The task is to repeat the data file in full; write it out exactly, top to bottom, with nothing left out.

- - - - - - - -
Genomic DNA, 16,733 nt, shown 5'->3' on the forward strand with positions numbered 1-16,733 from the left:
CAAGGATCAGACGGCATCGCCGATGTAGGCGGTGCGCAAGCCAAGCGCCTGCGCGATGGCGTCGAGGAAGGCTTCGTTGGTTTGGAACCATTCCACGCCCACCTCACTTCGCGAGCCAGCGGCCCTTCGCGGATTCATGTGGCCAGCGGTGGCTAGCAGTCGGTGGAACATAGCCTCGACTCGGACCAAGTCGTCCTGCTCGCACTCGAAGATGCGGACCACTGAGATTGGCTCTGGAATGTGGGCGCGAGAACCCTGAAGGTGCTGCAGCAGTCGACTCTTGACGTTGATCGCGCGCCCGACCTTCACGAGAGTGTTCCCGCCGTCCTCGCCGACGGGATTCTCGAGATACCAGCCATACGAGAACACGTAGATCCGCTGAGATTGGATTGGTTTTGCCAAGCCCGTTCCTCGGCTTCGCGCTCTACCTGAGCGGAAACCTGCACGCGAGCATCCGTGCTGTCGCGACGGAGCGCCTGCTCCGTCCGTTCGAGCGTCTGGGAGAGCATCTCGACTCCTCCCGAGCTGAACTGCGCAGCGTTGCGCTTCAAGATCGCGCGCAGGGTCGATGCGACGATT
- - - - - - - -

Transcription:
Genomic DNA, 16,733 nt, shown 5'->3' on the forward strand with positions numbered 1-16,733 from the left:
CAAGGATCAGACGGCATCGCCGATGTAGGCGGTGCGCAAGCCAAGCGCCTGCGCGATGGCGTCGAGGAAGGCTTCGTTGGTTTGGAACCATTCCACGCCCACCTCACTTCGCGAGCCAGCGGCCCTTCGCGGATTCATGTGGCCAGCGGTGGCTAGCAGTCGGTGGAACATAGCCTCGACTCGGACCAAGTCGTCCTGCTCGCACTCGAAGATGCGGACCACTGAGATTGGCTCTGGAATGTGGGCGCGAGAACCCTGAAGGTGCTGCAGCAGTCGACTCTTGACGTTGATCGCGCGCCCGACCTTCACGAGAGTGTTCCCGCCGTCCTCGCCGACGGGATTCTCGAGATACCAGCCATACGAGAACACGTAGATCCGCTGAGATTGGATTGGTTTTGCCAAGCCCGTTCCTCGGCTTCGCGCTCTACCTGAGCGGAAACCTGCACGCGAGCATCCGTGCTGTCGCGACGGAGCGCCTGCTCCGTCCGTTCGAGCGTCTGGGAGAGCATCTCGACTCCTCCCGAGCTGAACTGCGCAGCGTTGCGCTTCAAGATCGCGCGCAGGGTCGATGCGACGATT